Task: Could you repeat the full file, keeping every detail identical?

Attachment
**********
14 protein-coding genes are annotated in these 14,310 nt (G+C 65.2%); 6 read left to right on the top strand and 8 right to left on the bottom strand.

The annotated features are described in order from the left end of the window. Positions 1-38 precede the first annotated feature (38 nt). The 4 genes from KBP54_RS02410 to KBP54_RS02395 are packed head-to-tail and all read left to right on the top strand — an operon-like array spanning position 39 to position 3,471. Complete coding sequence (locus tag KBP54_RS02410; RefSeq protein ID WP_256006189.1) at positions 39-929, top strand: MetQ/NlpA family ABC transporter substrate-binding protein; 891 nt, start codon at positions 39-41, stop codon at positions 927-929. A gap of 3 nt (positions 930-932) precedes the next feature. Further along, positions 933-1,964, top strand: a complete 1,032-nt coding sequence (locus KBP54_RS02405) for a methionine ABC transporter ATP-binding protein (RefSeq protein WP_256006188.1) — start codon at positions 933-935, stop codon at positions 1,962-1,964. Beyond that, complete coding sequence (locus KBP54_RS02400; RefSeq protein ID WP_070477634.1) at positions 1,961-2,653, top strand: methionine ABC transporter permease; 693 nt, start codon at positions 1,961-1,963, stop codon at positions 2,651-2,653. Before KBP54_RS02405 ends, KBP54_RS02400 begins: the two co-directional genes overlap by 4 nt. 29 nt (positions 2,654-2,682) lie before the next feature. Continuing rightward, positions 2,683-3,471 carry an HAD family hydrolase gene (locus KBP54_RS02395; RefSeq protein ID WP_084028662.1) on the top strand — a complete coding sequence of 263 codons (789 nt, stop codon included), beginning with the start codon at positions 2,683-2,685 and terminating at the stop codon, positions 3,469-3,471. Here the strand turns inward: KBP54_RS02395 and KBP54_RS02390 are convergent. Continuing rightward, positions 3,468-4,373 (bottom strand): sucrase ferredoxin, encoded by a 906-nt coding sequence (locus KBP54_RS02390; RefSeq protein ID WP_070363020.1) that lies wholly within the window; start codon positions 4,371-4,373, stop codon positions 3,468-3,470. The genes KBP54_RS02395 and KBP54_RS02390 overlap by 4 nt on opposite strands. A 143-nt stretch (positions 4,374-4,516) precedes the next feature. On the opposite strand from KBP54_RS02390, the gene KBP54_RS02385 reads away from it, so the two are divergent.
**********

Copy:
14 protein-coding genes are annotated in these 14,310 nt (G+C 65.2%); 6 read left to right on the top strand and 8 right to left on the bottom strand.

The annotated features are described in order from the left end of the window. Positions 1-38 precede the first annotated feature (38 nt). The 4 genes from KBP54_RS02410 to KBP54_RS02395 are packed head-to-tail and all read left to right on the top strand — an operon-like array spanning position 39 to position 3,471. Complete coding sequence (locus tag KBP54_RS02410; RefSeq protein ID WP_256006189.1) at positions 39-929, top strand: MetQ/NlpA family ABC transporter substrate-binding protein; 891 nt, start codon at positions 39-41, stop codon at positions 927-929. A gap of 3 nt (positions 930-932) precedes the next feature. Further along, positions 933-1,964, top strand: a complete 1,032-nt coding sequence (locus KBP54_RS02405) for a methionine ABC transporter ATP-binding protein (RefSeq protein WP_256006188.1) — start codon at positions 933-935, stop codon at positions 1,962-1,964. Beyond that, complete coding sequence (locus KBP54_RS02400; RefSeq protein ID WP_070477634.1) at positions 1,961-2,653, top strand: methionine ABC transporter permease; 693 nt, start codon at positions 1,961-1,963, stop codon at positions 2,651-2,653. Before KBP54_RS02405 ends, KBP54_RS02400 begins: the two co-directional genes overlap by 4 nt. 29 nt (positions 2,654-2,682) lie before the next feature. Continuing rightward, positions 2,683-3,471 carry an HAD family hydrolase gene (locus KBP54_RS02395; RefSeq protein ID WP_084028662.1) on the top strand — a complete coding sequence of 263 codons (789 nt, stop codon included), beginning with the start codon at positions 2,683-2,685 and terminating at the stop codon, positions 3,469-3,471. Here the strand turns inward: KBP54_RS02395 and KBP54_RS02390 are convergent. Continuing rightward, positions 3,468-4,373 (bottom strand): sucrase ferredoxin, encoded by a 906-nt coding sequence (locus KBP54_RS02390; RefSeq protein ID WP_070363020.1) that lies wholly within the window; start codon positions 4,371-4,373, stop codon positions 3,468-3,470. The genes KBP54_RS02395 and KBP54_RS02390 overlap by 4 nt on opposite strands. A 143-nt stretch (positions 4,374-4,516) precedes the next feature. On the opposite strand from KBP54_RS02390, the gene KBP54_RS02385 reads away from it, so the two are divergent.